“Professor Marsalis energizes all around him and challenges folks to forge authentic connections in music and beyond,” said Paul Merrill, Gussman Director of Jazz and Associate Professor of the Practice. “The feeling of working with and performing for Professor Marsalis and his quintet is an experience that our students will remember well beyond their years on campus.”
Yicong Wu ’22, a tenor saxophonist in the wind symphony, said he’s already shared some of the lessons he learned this week with his a cappella group.
“He has a way of relating music to life in a way I’ve never heard before,” says Wu, an industrial and labor relations major. “He really touched my soul.”
At Cornell, Wu said, music students often work diligently to get the notes right, practicing difficult runs over and over until they’re perfect. And that’s important, he says, but Marsalis also put an emphasis on understanding the history of the music and the stories of its composers and players.
“You’re not solving equations here, but understanding their experiences,” Wu says.
Music and real life
The Marsalis visit embodied the mission of the A.D. White Professor-at-Large Program: to bring world-class scholars and artists to campus to engage with the Cornell community in multiple forums.
Marsalis also gave talks in a psychology class, a music class and was part of a panel discussion, “What to do with your life?” at Hans Bethe House. Joining him on that panel were Ray Jayawardhana, Harold Tanner Dean of Arts & Sciences, Amy McCune, professor of ecology and evolutionary biology (A&S) and Andrew Hicks, associate professor of music and medieval studies (A&S).
Marsalis talked about the importance of engaging both the mind and the body in education, of finding balance in life and of creating one’s own definition of success. He also emphasized the importance of embracing your role within a larger community.
“The most important thing to learn is the interconnectivity of all things,” he said. “We’re each a strand of a giant mosaic that’s changing colors all of the time.”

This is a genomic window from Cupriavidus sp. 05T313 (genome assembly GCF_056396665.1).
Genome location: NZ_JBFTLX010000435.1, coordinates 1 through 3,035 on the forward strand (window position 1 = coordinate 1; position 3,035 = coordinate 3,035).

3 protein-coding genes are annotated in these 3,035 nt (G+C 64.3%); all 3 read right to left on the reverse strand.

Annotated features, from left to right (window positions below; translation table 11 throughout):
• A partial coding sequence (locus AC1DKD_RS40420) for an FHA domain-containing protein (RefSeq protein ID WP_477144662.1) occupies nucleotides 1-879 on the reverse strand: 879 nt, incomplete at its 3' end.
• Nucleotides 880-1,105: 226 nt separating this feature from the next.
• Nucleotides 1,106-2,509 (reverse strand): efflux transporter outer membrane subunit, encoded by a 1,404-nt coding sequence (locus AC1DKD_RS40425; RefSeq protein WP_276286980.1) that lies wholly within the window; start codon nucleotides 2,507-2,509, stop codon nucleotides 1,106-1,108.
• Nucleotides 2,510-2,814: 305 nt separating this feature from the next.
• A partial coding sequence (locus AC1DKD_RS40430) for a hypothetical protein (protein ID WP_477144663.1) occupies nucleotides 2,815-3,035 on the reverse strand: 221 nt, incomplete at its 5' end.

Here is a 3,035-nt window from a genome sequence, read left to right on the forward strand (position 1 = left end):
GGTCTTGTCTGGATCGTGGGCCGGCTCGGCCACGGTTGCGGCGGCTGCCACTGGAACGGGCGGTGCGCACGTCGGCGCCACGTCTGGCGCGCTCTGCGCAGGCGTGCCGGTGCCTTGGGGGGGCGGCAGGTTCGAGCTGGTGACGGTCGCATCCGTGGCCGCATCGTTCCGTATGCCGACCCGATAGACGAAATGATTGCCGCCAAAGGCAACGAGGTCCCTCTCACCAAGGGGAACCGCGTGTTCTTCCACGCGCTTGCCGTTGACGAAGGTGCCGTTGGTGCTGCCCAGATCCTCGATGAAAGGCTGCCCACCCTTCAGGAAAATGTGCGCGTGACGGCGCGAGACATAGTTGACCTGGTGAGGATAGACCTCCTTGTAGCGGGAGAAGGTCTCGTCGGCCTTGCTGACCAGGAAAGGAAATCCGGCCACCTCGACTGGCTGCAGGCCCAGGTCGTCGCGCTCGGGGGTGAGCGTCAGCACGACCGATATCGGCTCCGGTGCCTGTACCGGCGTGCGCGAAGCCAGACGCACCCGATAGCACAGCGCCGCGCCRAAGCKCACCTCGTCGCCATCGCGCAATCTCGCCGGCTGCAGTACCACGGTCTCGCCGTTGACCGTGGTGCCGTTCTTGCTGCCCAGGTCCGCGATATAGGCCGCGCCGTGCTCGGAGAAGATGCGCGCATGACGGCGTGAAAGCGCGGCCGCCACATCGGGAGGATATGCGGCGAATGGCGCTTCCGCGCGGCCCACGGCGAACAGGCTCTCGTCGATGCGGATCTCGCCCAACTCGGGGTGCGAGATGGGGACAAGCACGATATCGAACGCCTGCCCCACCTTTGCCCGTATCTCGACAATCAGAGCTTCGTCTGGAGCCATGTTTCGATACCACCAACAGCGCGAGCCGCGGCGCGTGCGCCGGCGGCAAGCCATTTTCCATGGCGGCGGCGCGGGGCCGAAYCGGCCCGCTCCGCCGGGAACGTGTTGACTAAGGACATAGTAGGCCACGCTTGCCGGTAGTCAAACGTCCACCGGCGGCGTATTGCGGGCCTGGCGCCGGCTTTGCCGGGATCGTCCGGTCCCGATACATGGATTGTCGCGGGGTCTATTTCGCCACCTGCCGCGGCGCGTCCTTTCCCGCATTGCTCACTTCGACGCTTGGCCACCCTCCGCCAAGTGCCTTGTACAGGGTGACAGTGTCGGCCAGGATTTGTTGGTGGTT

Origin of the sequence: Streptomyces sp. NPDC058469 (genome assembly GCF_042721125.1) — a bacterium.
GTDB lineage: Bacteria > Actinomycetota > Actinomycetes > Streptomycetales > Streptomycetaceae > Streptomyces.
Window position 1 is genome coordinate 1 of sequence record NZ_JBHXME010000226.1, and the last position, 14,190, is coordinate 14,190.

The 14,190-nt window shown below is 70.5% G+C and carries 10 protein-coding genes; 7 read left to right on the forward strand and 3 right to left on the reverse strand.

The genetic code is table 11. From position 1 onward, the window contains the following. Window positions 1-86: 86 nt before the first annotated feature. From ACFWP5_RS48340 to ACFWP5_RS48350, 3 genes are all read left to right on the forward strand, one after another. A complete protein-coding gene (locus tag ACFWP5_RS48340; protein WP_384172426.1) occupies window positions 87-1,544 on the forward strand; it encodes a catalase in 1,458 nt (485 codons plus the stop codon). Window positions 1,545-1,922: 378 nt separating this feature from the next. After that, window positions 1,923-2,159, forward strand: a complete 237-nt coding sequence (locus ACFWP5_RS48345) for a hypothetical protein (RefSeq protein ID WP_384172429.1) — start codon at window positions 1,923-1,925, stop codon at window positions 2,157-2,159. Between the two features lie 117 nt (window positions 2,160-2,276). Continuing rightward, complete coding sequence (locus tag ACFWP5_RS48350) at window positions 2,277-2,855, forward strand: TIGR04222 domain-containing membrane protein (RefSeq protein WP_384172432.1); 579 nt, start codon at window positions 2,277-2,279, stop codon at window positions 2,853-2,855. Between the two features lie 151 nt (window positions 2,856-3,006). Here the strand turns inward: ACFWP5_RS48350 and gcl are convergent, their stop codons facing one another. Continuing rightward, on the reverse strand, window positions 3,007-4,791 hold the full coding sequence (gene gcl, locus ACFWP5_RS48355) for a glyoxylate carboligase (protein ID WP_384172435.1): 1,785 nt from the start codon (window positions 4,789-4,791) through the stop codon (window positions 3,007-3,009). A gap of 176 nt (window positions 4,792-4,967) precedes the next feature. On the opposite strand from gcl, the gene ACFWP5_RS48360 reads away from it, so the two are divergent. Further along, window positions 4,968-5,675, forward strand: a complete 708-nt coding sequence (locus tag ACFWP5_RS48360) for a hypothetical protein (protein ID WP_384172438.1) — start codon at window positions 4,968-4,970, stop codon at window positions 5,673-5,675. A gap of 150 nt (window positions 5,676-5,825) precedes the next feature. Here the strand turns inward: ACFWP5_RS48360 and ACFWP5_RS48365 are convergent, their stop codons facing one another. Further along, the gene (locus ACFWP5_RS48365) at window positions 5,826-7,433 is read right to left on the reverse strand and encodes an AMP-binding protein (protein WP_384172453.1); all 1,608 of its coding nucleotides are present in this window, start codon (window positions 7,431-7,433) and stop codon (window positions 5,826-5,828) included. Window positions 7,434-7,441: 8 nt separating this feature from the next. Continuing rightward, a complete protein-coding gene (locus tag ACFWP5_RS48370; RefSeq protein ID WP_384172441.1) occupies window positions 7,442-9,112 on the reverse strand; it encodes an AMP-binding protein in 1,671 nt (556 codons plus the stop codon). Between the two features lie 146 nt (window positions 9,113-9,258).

Sofia Pereira ’23, a physics major, says she was encouraged by his message about finding your own way. “It seems like everyone in my major knows exactly what they’re doing and has a path set, so it’s nice to know that it’s OK to continue to ask questions and learn more different fields,” she says.
Marsalis lectured Nov. 5 on “Democracy and the University,” speaking about his most recent composition, “The Democracy! Suite,” released earlier this year. Steven Pond, associate professor of music (A&S) and Marsalis’ host for his visit, chatted with Marsalis during that talk.
“When the history of this time is written, Wynton will be part of that narrative,” Pond says, relaying the words of Senior Lecturer Harry Segal during Marsalis’ visit to his psychology class. Pond repeated and amplified that comment: “Think about what responsibility that places on him, but it also places some responsibility on us. He’s an example that we should follow.”
During his talk, Marsalis touched on a university’s role in opening students’ minds to new ideas and to understanding each other.
“As a musician, I’m fascinated with forms and how they work and I look at our democracy in the same way,” Marsalis said. “Jazz is a perfect metaphor for democracy. It involves close sympathetic listening, negotiating moments of leadership, sharing a vision and times of stepping back and showing courtesy.”
Students who worked with Marsalis said it was an experience they’ll always remember.
“We were having a hard time understanding how this song was supposed to sound; he played it once and there was an immediate transformation in the band. It was like a light switch went on hearing him play,” said Adam Ziccardi ’21, a religious studies major and principal hornist in the wind symphony.
Perkovich said, “Nothing has really compared to this experience.”
by Kathy Hovis (writer for the College of Arts and Sciences)
Source: Cornell Chronicle